The Assistant shows how abuse of power can be cloaked in the mundane | Screen | Pittsburgh | Pittsburgh City Paper

The Assistant shows how abuse of power can be cloaked in the mundane

click to enlarge The Assistant shows how abuse of power can be cloaked in the mundane
Ty Johnson/Bleecker Street
Julia Garner in The Assistant

When the waves of the #MeToo movement first started crashing in, so many reactions from the outside were, “How could this have happened?” and from the inside, “We always knew.” Creating a workplace where the boss can do as he pleases, with whomever he pleases, without fear of retribution, does not happen overnight. That kind of environment must be nurtured over many years, until everyone knows that speaking up is considered tattling, and being a tattletale is worse than being a sleaze.  

The Assistant, a deliberately slow drama, is set in the office of an unspecified film company, told from the point of view of a new but dedicated assistant to a nameless boss. The film is directed by Kitty Green, who most recently made the oddball documentary Casting JonBenet, about actors auditioning to play characters in a fictional movie about JonBenet Ramsey’s murder. While the subjects and format are different, both films reflect a keen eye for ugly details hiding in plain sight.

Young assistant Jane (Julia Garner) has the “dream job” for any recent college graduate wanting to work in film — the dream, of course, being relative at that age, when anything even resembling working in the creative industry of your choice feels like a huge win. She’s only worked there for two months but is already accustomed to the long hours and mundanity of the job: cleaning crumbs and trash off her boss’ desk, scheduling flights and car rides, doing dishes left in the office sink. These things can happen in any office, but soon sinister details begin to stand out to Jane, like an earring she found on the floor of her boss’ office, the young woman he flew in from Idaho, the jokes from coworkers about not sitting on the office couch.

The world of Jane’s office is deliberately, crushingly bland. The lighting is dim, the carpets are gray, and there is nothing decorating the walls. Jane’s shirt — the only one she wears in the film — is soft millennial pink, but the office is far from how millennial offices are usually depicted (casual, bright). Aside from the smartphones everyone uses, there are no markers of year or time in the film. The discomforting workplace could be set today or 20 years ago. Much of the film is silent, with sparse dialogue and music. Most of the sounds are the din of office work; keyboards clacking, phones ringing, paper printing, men talking.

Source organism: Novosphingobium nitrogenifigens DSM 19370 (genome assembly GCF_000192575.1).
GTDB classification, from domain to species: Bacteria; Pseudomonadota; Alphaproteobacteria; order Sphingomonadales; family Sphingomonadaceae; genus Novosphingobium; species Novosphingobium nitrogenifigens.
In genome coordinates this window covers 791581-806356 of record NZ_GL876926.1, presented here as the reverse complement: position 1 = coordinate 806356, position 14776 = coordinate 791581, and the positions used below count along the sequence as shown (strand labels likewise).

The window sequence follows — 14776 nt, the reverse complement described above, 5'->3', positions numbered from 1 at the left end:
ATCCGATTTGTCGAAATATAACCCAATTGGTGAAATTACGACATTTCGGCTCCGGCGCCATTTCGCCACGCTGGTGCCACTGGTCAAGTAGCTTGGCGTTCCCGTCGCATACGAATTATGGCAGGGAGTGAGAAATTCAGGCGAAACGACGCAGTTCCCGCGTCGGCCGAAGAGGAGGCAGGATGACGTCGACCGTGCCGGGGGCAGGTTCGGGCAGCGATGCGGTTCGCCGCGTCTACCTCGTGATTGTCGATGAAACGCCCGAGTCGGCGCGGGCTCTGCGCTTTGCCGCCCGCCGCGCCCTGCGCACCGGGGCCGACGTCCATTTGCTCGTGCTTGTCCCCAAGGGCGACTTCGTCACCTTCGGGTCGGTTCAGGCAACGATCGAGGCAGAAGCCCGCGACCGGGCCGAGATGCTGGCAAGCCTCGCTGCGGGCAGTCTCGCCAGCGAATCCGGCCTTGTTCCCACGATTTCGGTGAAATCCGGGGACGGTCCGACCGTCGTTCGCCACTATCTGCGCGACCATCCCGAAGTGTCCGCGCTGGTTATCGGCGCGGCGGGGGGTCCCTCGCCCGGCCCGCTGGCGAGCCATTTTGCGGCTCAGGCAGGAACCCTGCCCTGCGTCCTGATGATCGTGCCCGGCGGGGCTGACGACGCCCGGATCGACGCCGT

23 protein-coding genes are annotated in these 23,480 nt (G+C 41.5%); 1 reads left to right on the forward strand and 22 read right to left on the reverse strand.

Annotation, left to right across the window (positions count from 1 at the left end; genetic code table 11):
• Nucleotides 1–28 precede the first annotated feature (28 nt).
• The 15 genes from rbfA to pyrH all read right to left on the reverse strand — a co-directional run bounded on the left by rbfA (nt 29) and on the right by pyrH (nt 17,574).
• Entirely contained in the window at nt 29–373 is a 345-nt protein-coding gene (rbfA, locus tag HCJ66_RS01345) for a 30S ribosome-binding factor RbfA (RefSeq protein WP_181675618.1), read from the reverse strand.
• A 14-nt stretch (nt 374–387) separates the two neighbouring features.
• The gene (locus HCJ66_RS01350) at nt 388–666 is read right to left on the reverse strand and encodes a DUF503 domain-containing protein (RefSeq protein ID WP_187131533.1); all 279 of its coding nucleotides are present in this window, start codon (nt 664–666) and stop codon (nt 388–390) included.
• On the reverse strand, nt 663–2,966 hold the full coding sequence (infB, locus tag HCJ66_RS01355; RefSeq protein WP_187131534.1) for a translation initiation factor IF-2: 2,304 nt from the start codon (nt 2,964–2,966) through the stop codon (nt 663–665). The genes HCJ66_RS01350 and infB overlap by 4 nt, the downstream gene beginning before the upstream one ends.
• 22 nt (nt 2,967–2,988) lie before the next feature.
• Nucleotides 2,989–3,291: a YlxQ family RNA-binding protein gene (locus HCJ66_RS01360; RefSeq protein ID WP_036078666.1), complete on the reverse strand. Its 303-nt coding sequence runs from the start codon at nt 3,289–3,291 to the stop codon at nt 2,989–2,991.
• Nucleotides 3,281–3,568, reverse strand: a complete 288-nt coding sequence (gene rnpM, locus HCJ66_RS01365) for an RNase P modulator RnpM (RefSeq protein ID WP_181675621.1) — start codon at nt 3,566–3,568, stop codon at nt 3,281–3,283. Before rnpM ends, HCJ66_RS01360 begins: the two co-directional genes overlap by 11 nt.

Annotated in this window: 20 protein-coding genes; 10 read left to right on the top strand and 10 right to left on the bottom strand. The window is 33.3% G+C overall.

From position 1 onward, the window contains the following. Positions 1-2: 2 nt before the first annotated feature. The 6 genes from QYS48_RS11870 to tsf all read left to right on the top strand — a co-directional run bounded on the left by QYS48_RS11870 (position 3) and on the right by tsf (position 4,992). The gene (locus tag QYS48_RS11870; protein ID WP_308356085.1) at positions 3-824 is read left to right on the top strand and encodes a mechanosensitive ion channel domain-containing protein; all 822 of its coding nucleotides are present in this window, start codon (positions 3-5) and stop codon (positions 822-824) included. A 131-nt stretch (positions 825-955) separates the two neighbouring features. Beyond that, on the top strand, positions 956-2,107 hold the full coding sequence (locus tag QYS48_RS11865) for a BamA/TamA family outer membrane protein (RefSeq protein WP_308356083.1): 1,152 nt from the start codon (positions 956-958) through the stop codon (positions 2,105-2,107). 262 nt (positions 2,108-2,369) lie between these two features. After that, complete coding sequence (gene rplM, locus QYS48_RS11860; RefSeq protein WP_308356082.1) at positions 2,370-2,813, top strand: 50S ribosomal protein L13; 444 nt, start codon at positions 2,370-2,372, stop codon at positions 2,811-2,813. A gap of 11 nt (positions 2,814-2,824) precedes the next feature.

What shakes Jane out of her office hypnosis is the girl from Idaho, whom her boss hires as another assistant and puts up in a fancy hotel, where he then goes to see her. Jane complains to HR man Wilcock (Matthew Macfadyen), but she doesn’t have enough evidence. Wilcock reads the complaint back to Jane, making it sound paltry and jealous. He shames her into not filing a complaint, and on her way out, he tells her not to worry, because she’s not her boss’ type.

There is no climax in the film, no lightning bolt of action or resolution. It is boring, because the story of men in Hollywood preying on young, vulnerable women was boring to people for a long time. It was just part of another day at the office. None of the other few women in Jane’s office are on her side; they just want to roll their eyes at the boss and get through the workday. An earring on the floor is no different than a crumpled napkin, and it’s Jane’s fault for not knowing otherwise. 

The Assistant opens Fri., Feb. 21 at AMC Waterfront. 300 W. Waterfront Drive, Homestead.